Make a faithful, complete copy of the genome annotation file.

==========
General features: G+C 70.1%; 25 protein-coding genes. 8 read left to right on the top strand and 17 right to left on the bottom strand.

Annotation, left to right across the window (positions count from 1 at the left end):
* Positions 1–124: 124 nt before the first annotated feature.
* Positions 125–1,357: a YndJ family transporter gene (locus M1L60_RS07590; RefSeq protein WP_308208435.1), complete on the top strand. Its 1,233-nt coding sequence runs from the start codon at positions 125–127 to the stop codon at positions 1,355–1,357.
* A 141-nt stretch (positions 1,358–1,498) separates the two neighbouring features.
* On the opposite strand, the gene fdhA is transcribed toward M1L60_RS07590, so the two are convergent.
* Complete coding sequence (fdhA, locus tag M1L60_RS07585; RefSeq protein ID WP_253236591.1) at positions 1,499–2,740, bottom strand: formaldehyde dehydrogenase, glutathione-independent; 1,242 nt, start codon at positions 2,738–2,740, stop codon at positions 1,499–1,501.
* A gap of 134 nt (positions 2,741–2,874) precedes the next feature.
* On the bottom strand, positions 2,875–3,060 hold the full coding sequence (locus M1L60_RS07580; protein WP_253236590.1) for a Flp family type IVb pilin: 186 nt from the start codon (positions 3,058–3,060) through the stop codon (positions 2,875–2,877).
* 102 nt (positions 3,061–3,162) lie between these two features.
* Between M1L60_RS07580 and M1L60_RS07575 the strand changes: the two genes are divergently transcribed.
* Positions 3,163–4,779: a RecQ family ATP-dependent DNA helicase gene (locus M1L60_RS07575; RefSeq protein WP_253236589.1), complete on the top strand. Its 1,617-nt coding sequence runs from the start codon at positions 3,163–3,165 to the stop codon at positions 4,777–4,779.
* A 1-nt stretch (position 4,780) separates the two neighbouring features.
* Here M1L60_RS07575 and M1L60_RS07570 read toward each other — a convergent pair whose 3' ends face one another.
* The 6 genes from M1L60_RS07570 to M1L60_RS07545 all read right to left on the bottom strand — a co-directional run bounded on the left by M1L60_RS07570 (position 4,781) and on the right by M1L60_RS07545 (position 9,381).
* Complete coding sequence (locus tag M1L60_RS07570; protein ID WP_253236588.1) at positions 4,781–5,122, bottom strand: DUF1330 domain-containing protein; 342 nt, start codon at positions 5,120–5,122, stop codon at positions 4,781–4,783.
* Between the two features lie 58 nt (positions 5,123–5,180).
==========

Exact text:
General features: G+C 70.1%; 25 protein-coding genes. 8 read left to right on the top strand and 17 right to left on the bottom strand.

Annotation, left to right across the window (positions count from 1 at the left end):
* Positions 1–124: 124 nt before the first annotated feature.
* Positions 125–1,357: a YndJ family transporter gene (locus M1L60_RS07590; RefSeq protein WP_308208435.1), complete on the top strand. Its 1,233-nt coding sequence runs from the start codon at positions 125–127 to the stop codon at positions 1,355–1,357.
* A 141-nt stretch (positions 1,358–1,498) separates the two neighbouring features.
* On the opposite strand, the gene fdhA is transcribed toward M1L60_RS07590, so the two are convergent.
* Complete coding sequence (fdhA, locus tag M1L60_RS07585; RefSeq protein ID WP_253236591.1) at positions 1,499–2,740, bottom strand: formaldehyde dehydrogenase, glutathione-independent; 1,242 nt, start codon at positions 2,738–2,740, stop codon at positions 1,499–1,501.
* A gap of 134 nt (positions 2,741–2,874) precedes the next feature.
* On the bottom strand, positions 2,875–3,060 hold the full coding sequence (locus M1L60_RS07580; protein WP_253236590.1) for a Flp family type IVb pilin: 186 nt from the start codon (positions 3,058–3,060) through the stop codon (positions 2,875–2,877).
* 102 nt (positions 3,061–3,162) lie between these two features.
* Between M1L60_RS07580 and M1L60_RS07575 the strand changes: the two genes are divergently transcribed.
* Positions 3,163–4,779: a RecQ family ATP-dependent DNA helicase gene (locus M1L60_RS07575; RefSeq protein WP_253236589.1), complete on the top strand. Its 1,617-nt coding sequence runs from the start codon at positions 3,163–3,165 to the stop codon at positions 4,777–4,779.
* A 1-nt stretch (position 4,780) separates the two neighbouring features.
* Here M1L60_RS07575 and M1L60_RS07570 read toward each other — a convergent pair whose 3' ends face one another.
* The 6 genes from M1L60_RS07570 to M1L60_RS07545 all read right to left on the bottom strand — a co-directional run bounded on the left by M1L60_RS07570 (position 4,781) and on the right by M1L60_RS07545 (position 9,381).
* Complete coding sequence (locus tag M1L60_RS07570; protein ID WP_253236588.1) at positions 4,781–5,122, bottom strand: DUF1330 domain-containing protein; 342 nt, start codon at positions 5,120–5,122, stop codon at positions 4,781–4,783.
* Between the two features lie 58 nt (positions 5,123–5,180).